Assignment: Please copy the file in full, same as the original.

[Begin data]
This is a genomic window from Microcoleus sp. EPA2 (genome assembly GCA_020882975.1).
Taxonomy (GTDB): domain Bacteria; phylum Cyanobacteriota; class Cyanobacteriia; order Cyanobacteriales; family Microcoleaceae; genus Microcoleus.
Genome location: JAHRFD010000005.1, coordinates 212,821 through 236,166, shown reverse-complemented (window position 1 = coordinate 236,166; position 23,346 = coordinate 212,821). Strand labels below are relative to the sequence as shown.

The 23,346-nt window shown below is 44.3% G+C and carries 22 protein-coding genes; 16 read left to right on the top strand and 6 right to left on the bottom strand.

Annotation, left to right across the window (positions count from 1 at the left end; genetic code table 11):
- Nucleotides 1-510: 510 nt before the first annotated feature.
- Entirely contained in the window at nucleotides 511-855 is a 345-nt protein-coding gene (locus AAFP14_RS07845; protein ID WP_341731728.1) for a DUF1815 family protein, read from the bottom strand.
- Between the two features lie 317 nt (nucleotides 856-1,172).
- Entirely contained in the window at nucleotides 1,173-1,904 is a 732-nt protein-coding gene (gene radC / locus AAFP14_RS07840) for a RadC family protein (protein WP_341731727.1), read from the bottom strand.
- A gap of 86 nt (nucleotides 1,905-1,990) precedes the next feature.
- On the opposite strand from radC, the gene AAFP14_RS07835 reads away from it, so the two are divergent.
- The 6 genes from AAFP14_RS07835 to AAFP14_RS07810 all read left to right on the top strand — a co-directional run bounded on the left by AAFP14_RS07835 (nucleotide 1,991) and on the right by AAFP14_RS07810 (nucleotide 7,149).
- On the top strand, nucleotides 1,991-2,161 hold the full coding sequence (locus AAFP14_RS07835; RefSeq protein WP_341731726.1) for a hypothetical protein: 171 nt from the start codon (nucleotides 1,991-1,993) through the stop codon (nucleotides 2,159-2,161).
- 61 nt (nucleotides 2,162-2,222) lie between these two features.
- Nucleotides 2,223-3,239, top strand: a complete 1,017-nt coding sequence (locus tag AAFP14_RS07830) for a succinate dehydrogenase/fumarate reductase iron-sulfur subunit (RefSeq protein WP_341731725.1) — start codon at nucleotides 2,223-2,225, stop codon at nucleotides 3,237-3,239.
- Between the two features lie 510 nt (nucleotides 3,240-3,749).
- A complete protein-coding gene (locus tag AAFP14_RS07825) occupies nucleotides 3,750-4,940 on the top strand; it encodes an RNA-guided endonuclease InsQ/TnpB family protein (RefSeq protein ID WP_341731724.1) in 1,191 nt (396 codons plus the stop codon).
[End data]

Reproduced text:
This is a genomic window from Microcoleus sp. EPA2 (genome assembly GCA_020882975.1).
Taxonomy (GTDB): domain Bacteria; phylum Cyanobacteriota; class Cyanobacteriia; order Cyanobacteriales; family Microcoleaceae; genus Microcoleus.
Genome location: JAHRFD010000005.1, coordinates 212,821 through 236,166, shown reverse-complemented (window position 1 = coordinate 236,166; position 23,346 = coordinate 212,821). Strand labels below are relative to the sequence as shown.

The 23,346-nt window shown below is 44.3% G+C and carries 22 protein-coding genes; 16 read left to right on the top strand and 6 right to left on the bottom strand.

Annotation, left to right across the window (positions count from 1 at the left end; genetic code table 11):
- Nucleotides 1-510: 510 nt before the first annotated feature.
- Entirely contained in the window at nucleotides 511-855 is a 345-nt protein-coding gene (locus AAFP14_RS07845; protein ID WP_341731728.1) for a DUF1815 family protein, read from the bottom strand.
- Between the two features lie 317 nt (nucleotides 856-1,172).
- Entirely contained in the window at nucleotides 1,173-1,904 is a 732-nt protein-coding gene (gene radC / locus AAFP14_RS07840) for a RadC family protein (protein WP_341731727.1), read from the bottom strand.
- A gap of 86 nt (nucleotides 1,905-1,990) precedes the next feature.
- On the opposite strand from radC, the gene AAFP14_RS07835 reads away from it, so the two are divergent.
- The 6 genes from AAFP14_RS07835 to AAFP14_RS07810 all read left to right on the top strand — a co-directional run bounded on the left by AAFP14_RS07835 (nucleotide 1,991) and on the right by AAFP14_RS07810 (nucleotide 7,149).
- On the top strand, nucleotides 1,991-2,161 hold the full coding sequence (locus AAFP14_RS07835; RefSeq protein WP_341731726.1) for a hypothetical protein: 171 nt from the start codon (nucleotides 1,991-1,993) through the stop codon (nucleotides 2,159-2,161).
- 61 nt (nucleotides 2,162-2,222) lie between these two features.
- Nucleotides 2,223-3,239, top strand: a complete 1,017-nt coding sequence (locus tag AAFP14_RS07830) for a succinate dehydrogenase/fumarate reductase iron-sulfur subunit (RefSeq protein WP_341731725.1) — start codon at nucleotides 2,223-2,225, stop codon at nucleotides 3,237-3,239.
- Between the two features lie 510 nt (nucleotides 3,240-3,749).
- A complete protein-coding gene (locus tag AAFP14_RS07825) occupies nucleotides 3,750-4,940 on the top strand; it encodes an RNA-guided endonuclease InsQ/TnpB family protein (RefSeq protein ID WP_341731724.1) in 1,191 nt (396 codons plus the stop codon).